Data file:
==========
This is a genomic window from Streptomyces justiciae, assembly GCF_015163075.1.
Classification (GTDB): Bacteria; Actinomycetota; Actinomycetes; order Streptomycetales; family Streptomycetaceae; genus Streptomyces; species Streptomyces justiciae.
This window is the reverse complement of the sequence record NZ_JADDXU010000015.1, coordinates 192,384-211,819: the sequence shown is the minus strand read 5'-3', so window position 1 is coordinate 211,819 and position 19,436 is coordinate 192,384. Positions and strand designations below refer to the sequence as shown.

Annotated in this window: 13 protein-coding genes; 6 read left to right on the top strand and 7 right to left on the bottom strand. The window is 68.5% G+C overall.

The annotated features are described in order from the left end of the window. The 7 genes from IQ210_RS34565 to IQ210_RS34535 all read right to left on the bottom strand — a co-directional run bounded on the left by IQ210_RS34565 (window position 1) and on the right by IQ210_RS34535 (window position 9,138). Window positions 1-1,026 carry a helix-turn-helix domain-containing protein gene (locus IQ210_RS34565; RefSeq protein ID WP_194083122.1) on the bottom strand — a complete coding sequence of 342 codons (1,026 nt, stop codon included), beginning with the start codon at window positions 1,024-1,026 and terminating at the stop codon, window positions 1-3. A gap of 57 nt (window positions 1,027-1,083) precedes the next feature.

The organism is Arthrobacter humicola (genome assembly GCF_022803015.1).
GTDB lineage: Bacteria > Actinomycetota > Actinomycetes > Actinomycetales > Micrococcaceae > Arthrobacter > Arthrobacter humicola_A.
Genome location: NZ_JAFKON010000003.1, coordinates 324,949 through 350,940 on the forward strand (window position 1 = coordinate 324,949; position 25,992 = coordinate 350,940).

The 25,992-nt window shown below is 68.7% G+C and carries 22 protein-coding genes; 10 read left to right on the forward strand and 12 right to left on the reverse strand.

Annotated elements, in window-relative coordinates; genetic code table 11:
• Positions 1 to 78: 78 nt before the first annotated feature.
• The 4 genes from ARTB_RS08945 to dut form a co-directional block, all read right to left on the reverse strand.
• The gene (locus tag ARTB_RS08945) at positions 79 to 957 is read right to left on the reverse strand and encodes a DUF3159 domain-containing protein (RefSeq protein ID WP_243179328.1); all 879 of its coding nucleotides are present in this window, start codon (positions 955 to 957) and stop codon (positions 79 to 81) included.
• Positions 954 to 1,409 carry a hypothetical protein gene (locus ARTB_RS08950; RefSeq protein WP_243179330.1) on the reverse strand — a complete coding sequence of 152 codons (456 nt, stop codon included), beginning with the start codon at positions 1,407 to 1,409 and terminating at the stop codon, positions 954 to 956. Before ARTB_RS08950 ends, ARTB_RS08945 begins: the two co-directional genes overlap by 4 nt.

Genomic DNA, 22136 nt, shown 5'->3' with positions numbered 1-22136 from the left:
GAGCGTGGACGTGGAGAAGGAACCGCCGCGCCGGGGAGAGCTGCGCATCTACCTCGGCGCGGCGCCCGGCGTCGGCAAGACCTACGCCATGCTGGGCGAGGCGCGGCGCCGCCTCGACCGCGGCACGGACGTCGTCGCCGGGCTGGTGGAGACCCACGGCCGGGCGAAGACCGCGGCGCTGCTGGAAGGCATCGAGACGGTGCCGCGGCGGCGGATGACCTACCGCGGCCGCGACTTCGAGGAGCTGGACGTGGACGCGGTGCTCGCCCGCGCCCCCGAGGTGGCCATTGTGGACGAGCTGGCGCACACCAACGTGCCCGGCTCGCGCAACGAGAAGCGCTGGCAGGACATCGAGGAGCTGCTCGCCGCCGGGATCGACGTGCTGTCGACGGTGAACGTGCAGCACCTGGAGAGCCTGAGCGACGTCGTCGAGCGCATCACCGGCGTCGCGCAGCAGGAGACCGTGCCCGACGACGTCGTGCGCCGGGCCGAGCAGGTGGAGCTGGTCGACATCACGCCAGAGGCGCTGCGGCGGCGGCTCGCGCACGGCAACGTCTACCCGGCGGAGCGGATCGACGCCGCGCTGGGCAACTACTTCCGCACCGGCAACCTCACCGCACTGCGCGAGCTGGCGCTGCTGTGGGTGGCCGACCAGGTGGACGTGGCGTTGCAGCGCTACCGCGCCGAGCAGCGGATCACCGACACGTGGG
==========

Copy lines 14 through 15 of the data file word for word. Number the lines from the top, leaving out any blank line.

• Positions 954 to 1,409 carry a hypothetical protein gene (locus ARTB_RS08950; RefSeq protein WP_243179330.1) on the reverse strand — a complete coding sequence of 152 codons (456 nt, stop codon included), beginning with the start codon at positions 1,407 to 1,409 and terminating at the stop codon, positions 954 to 956. Before ARTB_RS08950 ends, ARTB_RS08945 begins: the two co-directional genes overlap by 4 nt.

Genomic DNA, 22136 nt, shown 5'->3' with positions numbered 1-22136 from the left: